Nadwatul Ulama

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Nadwatul Ulama
Formation1893; 130 years ago (1893)
FounderMuhammad Ali Mungeri
Founded atKanpur, British India
TypeNonprofit, NGO
HeadquartersLucknow, India
Bilal Abdul Hai Hasani Nadwi

Nadwatul Ulama is a council of Muslim theologians in India which was formed in 1893 in Kanpur. The first manager of the council was Muhammad Ali Mungeri and the incumbent is Bilal Abdul Hai Hasani Nadwi. The council established the Darul Uloom Nadwatul Ulama, a famous Islamic seminary in Lucknow, on 26 September 1898.


In 1893, during the annual congregation of the Madrasa Faiz-e-Aam in Kanpur, a group of Muslim scholars unanimously formed a council, Nadwatul Ulama, and agreed to schedule its first meet the upcoming year. This congregation was attended by Mahmud Hasan Deobandi, Ashraf Ali Thanwi, Khalil Ahmad Saharanpuri, Muhammad Ali Mungeri, Sanaullah Amritsari, Fakhrul Hasan Gangohi, Aḥmad Ḥasan Kanpuri and others.[1] The motive behind the formation of this council was "to reform the prevalent educational system and to eliminate the differences among Muslim groups on different religious issues."[2] Muhammad Ali Mungeri, who was appointed its first manager, is thought to be the prime founder.[3]

The first general congregation of the council of Nadwatul Ulama took place between 22 and 24 April 1894 in the Madrasa Faiz-e-Aam.[4] Muhammad Ali Mungeri gave the idea of starting a Darul Uloom under the umbrella of Nadwatul Ulama and presented its draft on 12 Muharram 1313 AH as the "Musawwada-e Darul Uloom".[5] This draft was approved on 11 April 1896 in the third general meet of Nadwatul Ulama in Bareilly.[6] The Darul Uloom established under the Nadwatul Ulama is the Darul Uloom Nadwatul Ulama.

Construction of Darul Uloom[edit]

Muhammad Ali Mungeri went to Lucknow alongside scholars such as Habibur Rahman Khan Sherwani and Zahoorul Islam Fatehpuri to look for a land in order to construct the Darul Uloom Nadwatul Ulama.[7] Munshi Ehtesham Ali donated his land for the seminary. Prior to the construction of the seminary, he bought a big house in Gola Ganj and handed it over to the Nadwatul Ulama, and the office of the council shifted to Lucknow on 2 September 1898.[7] The primary classes were started on 26 September 1898.[7] The Darul Uloom Nadwatul Ulama is seen among the famous Islamic institutions in India.[8]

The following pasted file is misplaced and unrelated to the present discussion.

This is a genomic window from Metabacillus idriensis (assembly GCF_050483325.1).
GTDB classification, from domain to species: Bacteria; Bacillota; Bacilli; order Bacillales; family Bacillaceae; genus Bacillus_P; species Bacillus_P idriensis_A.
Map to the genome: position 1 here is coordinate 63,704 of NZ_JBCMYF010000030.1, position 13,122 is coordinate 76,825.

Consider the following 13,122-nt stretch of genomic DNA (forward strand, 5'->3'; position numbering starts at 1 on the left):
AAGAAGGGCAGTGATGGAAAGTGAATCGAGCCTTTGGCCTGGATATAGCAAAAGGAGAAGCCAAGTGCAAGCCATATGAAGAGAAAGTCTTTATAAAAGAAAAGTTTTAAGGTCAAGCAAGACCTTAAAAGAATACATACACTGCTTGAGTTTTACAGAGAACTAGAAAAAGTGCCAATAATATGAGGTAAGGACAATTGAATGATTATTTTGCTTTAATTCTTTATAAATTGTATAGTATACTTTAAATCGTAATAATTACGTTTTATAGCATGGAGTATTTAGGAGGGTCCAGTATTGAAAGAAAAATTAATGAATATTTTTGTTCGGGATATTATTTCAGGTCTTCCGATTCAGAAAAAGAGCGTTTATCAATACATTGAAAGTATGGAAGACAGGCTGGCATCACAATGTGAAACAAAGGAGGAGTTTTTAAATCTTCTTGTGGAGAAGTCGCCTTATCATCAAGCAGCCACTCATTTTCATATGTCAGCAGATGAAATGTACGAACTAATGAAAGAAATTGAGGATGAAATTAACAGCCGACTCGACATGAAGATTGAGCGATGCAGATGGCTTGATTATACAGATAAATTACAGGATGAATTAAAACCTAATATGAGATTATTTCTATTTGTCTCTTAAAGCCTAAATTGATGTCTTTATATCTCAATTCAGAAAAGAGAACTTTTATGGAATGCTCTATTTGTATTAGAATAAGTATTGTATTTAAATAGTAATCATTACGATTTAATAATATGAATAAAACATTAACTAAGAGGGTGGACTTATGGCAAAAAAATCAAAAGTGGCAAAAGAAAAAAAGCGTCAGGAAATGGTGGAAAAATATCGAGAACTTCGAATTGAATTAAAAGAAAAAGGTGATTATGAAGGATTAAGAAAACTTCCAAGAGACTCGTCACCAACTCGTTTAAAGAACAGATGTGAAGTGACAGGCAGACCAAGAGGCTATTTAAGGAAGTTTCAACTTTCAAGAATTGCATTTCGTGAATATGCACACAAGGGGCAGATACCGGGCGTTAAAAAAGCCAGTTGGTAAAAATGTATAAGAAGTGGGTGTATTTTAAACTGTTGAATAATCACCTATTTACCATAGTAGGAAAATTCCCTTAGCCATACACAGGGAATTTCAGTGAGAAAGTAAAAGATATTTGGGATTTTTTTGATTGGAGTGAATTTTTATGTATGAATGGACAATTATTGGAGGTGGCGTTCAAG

Muhammad Ali Mungeri was appointed the first manager of Nadwatul Ulama in its meet of inception. He was succeeded by Masihuzzaman Khan as an interim manager for three years, who however resigned on 19 July 1903.[9][10]

Khalilur Rahman Saharanpuri was appointed manager in 1905. He served the position till July 1915 when Abdul Hai Hasani was appointed the manager.[11] Ali Hasan Khan was appointed the manager following Hasani's death. The last four general meetings of Nadwatul Ulama where held during his time.[12] On 9 June 1931, Hakeem Abdul Ali was appointed the manager. He remained on the post for thirty years.[13] Abdul Ali was succeeded by Abul Hasan Ali Hasani Nadwi as the manager in 1961.[14] Rabey Hasani Nadwi became the manager of Nadwatul Ulama in 2000,[15] and was succeeded by Bilal Abdul Hai Hasani Nadwi following his death on 13 April 2023.[16]

See also[edit]



  1. ^ al-Hasani 2016, p. 107-108.
  2. ^ Khan 2001, p. 68-69.
  3. ^ al-Hasani 2016, p. 109.
  4. ^ al-Hasani 2016, p. 114.
  5. ^ al-Hasani 2016, p. 130.
  6. ^ al-Hasani 2016, p. 146.
  7. ^ a b c al-Hasani 2016, p. 169-170.
  8. ^ Ḵh̲ān, Ẓafarul-Islām (24 April 2012). "Nadwat al-ʿUlamāʾ". Encyclopaedia of Islam, Second Edition.
  9. ^ Khan 2015, p. 31.
  10. ^ al-Hasani 2016, p. 238.
  11. ^ Khan 2015, p. 42.
  12. ^ Khan 2015, p. 242.
  13. ^ Khan 2015, p. 402.
  14. ^ "Nadwi on Maududi: a traditionalist maulvi's critique of Islamism". Two Circles. 18 May 2008. Retrieved 6 July 2021.
  15. ^ AFM Sulaiman (2011). Indian contributions to Arabic literature - a study on Mohd Rabe Hasani Nadwi. p. 82. hdl:10603/92992. Retrieved 6 July 2021.
  16. ^ "Nadwatul Ulama appoints Maulana Bilal Abdul Hai Hasani as new nazim". The Chenab Times. 15 April 2023.


  • al-Hasani, Sayyid Muḥammad (May 2016). Sīrat Hadhrat Mawlāna Muḥammad Ali Mungeri: Bāni Nadwatul Ulama (in Urdu) (4 ed.). Lucknow: Majlis Sahāfat-o-Nashriyāt, Nadwatul Ulama.
  • Khan, Shams Tabrez (2015). Tārīkh Nadwatul Ulama (in Urdu). Vol. 2. Lucknow: Majlis Sahāfat-o-Nashriyāt.
  • Khan, Ghazanfar Ali (2001). Nadvat-Al-'Ulama': A Centre of Islamic Learning (Thesis). Aligarh Muslim University: Department of Islamic Studies. hdl:10603/49833.

Further reading[edit]